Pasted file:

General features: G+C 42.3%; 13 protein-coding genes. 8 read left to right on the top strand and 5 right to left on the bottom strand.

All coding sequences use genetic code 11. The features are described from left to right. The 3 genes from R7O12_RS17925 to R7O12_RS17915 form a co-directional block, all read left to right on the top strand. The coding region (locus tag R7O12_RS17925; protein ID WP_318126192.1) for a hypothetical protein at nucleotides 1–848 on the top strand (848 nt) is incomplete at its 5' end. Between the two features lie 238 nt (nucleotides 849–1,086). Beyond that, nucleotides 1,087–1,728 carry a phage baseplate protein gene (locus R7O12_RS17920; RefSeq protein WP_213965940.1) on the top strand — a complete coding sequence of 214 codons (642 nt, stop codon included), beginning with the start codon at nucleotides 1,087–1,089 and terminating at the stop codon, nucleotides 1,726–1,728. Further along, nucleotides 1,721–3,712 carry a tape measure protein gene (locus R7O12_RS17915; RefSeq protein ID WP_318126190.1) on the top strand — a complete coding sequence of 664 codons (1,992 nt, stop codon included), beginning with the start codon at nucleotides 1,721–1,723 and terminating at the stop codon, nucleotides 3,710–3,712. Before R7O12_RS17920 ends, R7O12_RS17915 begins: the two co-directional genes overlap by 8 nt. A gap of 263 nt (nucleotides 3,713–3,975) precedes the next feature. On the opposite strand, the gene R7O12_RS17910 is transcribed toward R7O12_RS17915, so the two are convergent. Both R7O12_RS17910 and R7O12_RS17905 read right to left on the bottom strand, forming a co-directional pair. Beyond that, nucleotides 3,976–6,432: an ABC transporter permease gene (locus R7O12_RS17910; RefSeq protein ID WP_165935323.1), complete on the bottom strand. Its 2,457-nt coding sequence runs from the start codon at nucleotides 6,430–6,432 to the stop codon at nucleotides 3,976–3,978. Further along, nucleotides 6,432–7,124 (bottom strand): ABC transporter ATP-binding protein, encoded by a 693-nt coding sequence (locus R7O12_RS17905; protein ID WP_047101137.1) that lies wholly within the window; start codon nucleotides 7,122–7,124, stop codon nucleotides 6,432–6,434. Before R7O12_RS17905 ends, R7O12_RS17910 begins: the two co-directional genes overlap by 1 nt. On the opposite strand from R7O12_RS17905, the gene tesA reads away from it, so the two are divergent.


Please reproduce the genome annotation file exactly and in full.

General features: G+C 42.3%; 13 protein-coding genes. 8 read left to right on the top strand and 5 right to left on the bottom strand.

All coding sequences use genetic code 11. The features are described from left to right. The 3 genes from R7O12_RS17925 to R7O12_RS17915 form a co-directional block, all read left to right on the top strand. The coding region (locus tag R7O12_RS17925; protein ID WP_318126192.1) for a hypothetical protein at nucleotides 1–848 on the top strand (848 nt) is incomplete at its 5' end. Between the two features lie 238 nt (nucleotides 849–1,086). Beyond that, nucleotides 1,087–1,728 carry a phage baseplate protein gene (locus R7O12_RS17920; RefSeq protein WP_213965940.1) on the top strand — a complete coding sequence of 214 codons (642 nt, stop codon included), beginning with the start codon at nucleotides 1,087–1,089 and terminating at the stop codon, nucleotides 1,726–1,728. Further along, nucleotides 1,721–3,712 carry a tape measure protein gene (locus R7O12_RS17915; RefSeq protein ID WP_318126190.1) on the top strand — a complete coding sequence of 664 codons (1,992 nt, stop codon included), beginning with the start codon at nucleotides 1,721–1,723 and terminating at the stop codon, nucleotides 3,710–3,712. Before R7O12_RS17920 ends, R7O12_RS17915 begins: the two co-directional genes overlap by 8 nt. A gap of 263 nt (nucleotides 3,713–3,975) precedes the next feature. On the opposite strand, the gene R7O12_RS17910 is transcribed toward R7O12_RS17915, so the two are convergent. Both R7O12_RS17910 and R7O12_RS17905 read right to left on the bottom strand, forming a co-directional pair. Beyond that, nucleotides 3,976–6,432: an ABC transporter permease gene (locus R7O12_RS17910; RefSeq protein ID WP_165935323.1), complete on the bottom strand. Its 2,457-nt coding sequence runs from the start codon at nucleotides 6,430–6,432 to the stop codon at nucleotides 3,976–3,978. Further along, nucleotides 6,432–7,124 (bottom strand): ABC transporter ATP-binding protein, encoded by a 693-nt coding sequence (locus R7O12_RS17905; protein ID WP_047101137.1) that lies wholly within the window; start codon nucleotides 7,122–7,124, stop codon nucleotides 6,432–6,434. Before R7O12_RS17905 ends, R7O12_RS17910 begins: the two co-directional genes overlap by 1 nt. On the opposite strand from R7O12_RS17905, the gene tesA reads away from it, so the two are divergent.